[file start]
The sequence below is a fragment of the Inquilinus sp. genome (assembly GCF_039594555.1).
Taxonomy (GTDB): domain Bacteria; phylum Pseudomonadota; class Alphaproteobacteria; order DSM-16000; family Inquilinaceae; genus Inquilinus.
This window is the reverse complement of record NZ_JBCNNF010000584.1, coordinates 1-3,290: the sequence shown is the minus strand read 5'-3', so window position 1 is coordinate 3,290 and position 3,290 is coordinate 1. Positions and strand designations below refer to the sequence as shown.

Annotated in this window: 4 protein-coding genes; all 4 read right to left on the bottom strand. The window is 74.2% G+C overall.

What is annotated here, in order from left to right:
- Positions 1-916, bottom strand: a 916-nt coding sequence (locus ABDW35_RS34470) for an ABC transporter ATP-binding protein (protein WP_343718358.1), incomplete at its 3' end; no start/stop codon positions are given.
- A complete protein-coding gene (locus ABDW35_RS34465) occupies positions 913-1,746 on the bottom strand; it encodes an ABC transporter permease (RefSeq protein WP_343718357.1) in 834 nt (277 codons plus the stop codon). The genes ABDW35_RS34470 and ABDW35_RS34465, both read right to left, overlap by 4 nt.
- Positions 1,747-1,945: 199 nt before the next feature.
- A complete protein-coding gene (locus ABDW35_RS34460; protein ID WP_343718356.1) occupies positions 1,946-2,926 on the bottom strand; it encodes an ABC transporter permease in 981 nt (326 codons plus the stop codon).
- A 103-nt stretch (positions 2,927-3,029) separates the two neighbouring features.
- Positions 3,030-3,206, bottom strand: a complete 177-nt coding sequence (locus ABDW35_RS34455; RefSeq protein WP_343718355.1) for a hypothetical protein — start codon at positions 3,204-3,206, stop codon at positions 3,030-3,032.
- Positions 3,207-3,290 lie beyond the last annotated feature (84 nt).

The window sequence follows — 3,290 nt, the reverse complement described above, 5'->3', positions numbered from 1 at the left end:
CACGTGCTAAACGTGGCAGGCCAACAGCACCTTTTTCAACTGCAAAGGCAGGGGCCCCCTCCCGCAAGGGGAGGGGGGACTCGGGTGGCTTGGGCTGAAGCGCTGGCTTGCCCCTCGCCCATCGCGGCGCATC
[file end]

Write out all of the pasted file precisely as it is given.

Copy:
The sequence below is a fragment of the Inquilinus sp. genome (assembly GCF_039594555.1).
Taxonomy (GTDB): domain Bacteria; phylum Pseudomonadota; class Alphaproteobacteria; order DSM-16000; family Inquilinaceae; genus Inquilinus.
This window is the reverse complement of record NZ_JBCNNF010000584.1, coordinates 1-3,290: the sequence shown is the minus strand read 5'-3', so window position 1 is coordinate 3,290 and position 3,290 is coordinate 1. Positions and strand designations below refer to the sequence as shown.

Annotated in this window: 4 protein-coding genes; all 4 read right to left on the bottom strand. The window is 74.2% G+C overall.

What is annotated here, in order from left to right:
- Positions 1-916, bottom strand: a 916-nt coding sequence (locus ABDW35_RS34470) for an ABC transporter ATP-binding protein (protein WP_343718358.1), incomplete at its 3' end; no start/stop codon positions are given.
- A complete protein-coding gene (locus ABDW35_RS34465) occupies positions 913-1,746 on the bottom strand; it encodes an ABC transporter permease (RefSeq protein WP_343718357.1) in 834 nt (277 codons plus the stop codon). The genes ABDW35_RS34470 and ABDW35_RS34465, both read right to left, overlap by 4 nt.
- Positions 1,747-1,945: 199 nt before the next feature.
- A complete protein-coding gene (locus ABDW35_RS34460; protein ID WP_343718356.1) occupies positions 1,946-2,926 on the bottom strand; it encodes an ABC transporter permease in 981 nt (326 codons plus the stop codon).
- A 103-nt stretch (positions 2,927-3,029) separates the two neighbouring features.
- Positions 3,030-3,206, bottom strand: a complete 177-nt coding sequence (locus ABDW35_RS34455; RefSeq protein WP_343718355.1) for a hypothetical protein — start codon at positions 3,204-3,206, stop codon at positions 3,030-3,032.
- Positions 3,207-3,290 lie beyond the last annotated feature (84 nt).

The window sequence follows — 3,290 nt, the reverse complement described above, 5'->3', positions numbered from 1 at the left end:
CACGTGCTAAACGTGGCAGGCCAACAGCACCTTTTTCAACTGCAAAGGCAGGGGCCCCCTCCCGCAAGGGGAGGGGGGACTCGGGTGGCTTGGGCTGAAGCGCTGGCTTGCCCCTCGCCCATCGCGGCGCATC